Poster B15, Sunday, March 26, 8:00 – 10:00 am, Pacific Concourse
Interoceptive sensitivity is associated with affect, personality, and memory in older adults
Marcus Haustein1, Natalie Denburg1; 1University of Iowa
Interoception can be defined as the perception of signals from within the body, whether visceral or proprioceptive. Interoceptive sensitivity, then, is how sensitive an individual is to those signals. Interoceptive sensitivity has been found to be associated with emotional and cognitive variables among younger adults, but little is known about whether these relationships persist in older adults. In the present study, we take an exploratory approach to discover how interoceptive sensitivity relates to emotion and cognition in neurologically normal adults, aged 59-91 years old. Participants (N = 53) were recruited from an existing registry of older adults living independently in the Iowa City/Johnson County area. A heartbeat-counting task was used to measure interoceptive sensitivity, and self-report questionnaires measuring affect, personality, and mindfulness skills were administered. Neuropsychological data from prior research with these participants were also available for analysis. Data analysis with Pearson partial correlations revealed several relationships: 1) higher interoceptive sensitivity was associated with lower levels of positive affect; 2) higher interoceptive sensitivity was associated with lower levels of trait extraversion; and 3) higher interoceptive sensitivity was associated with stronger anterograde memory ability. These results suggest that, among older adults, interoceptive sensitivity is facilitative for aspects of cognition but perhaps disruptive for certain aspects of emotional experience. This study also lays the framework for future studies examining how interoceptive awareness may influence higher-order cognitive abilities (e.g., decision-making) in normal elderly.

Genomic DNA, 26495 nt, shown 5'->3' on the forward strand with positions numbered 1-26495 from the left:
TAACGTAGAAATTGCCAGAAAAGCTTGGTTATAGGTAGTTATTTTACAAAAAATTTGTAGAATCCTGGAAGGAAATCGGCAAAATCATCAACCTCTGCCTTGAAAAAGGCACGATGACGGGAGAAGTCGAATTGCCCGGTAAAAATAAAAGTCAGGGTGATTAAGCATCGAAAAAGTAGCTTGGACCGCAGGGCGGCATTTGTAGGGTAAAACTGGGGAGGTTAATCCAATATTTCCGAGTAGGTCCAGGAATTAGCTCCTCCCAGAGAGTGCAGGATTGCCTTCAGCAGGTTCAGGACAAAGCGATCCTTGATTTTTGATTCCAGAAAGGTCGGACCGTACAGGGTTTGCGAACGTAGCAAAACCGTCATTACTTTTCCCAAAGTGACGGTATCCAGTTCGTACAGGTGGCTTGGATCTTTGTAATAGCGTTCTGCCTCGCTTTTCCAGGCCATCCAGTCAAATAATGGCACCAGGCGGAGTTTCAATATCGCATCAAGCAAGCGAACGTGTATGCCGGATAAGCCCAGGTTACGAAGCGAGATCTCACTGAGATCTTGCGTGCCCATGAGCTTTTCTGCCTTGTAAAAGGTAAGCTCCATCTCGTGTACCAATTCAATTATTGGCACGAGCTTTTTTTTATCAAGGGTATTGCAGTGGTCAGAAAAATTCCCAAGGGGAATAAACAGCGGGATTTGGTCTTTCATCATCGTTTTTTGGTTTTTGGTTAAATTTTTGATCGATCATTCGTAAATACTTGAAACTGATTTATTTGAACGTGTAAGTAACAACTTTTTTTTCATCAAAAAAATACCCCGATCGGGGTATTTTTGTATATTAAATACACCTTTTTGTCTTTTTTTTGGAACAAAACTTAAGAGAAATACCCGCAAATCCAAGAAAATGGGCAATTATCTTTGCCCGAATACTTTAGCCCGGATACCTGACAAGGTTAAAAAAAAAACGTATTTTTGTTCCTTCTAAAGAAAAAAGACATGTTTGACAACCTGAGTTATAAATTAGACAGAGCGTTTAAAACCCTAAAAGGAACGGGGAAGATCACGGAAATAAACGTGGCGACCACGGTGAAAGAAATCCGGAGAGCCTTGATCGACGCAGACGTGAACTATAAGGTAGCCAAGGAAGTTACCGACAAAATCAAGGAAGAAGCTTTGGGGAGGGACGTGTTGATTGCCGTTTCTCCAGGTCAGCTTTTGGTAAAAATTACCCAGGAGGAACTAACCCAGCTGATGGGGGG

Topic Area: EMOTION & SOCIAL: Development & aging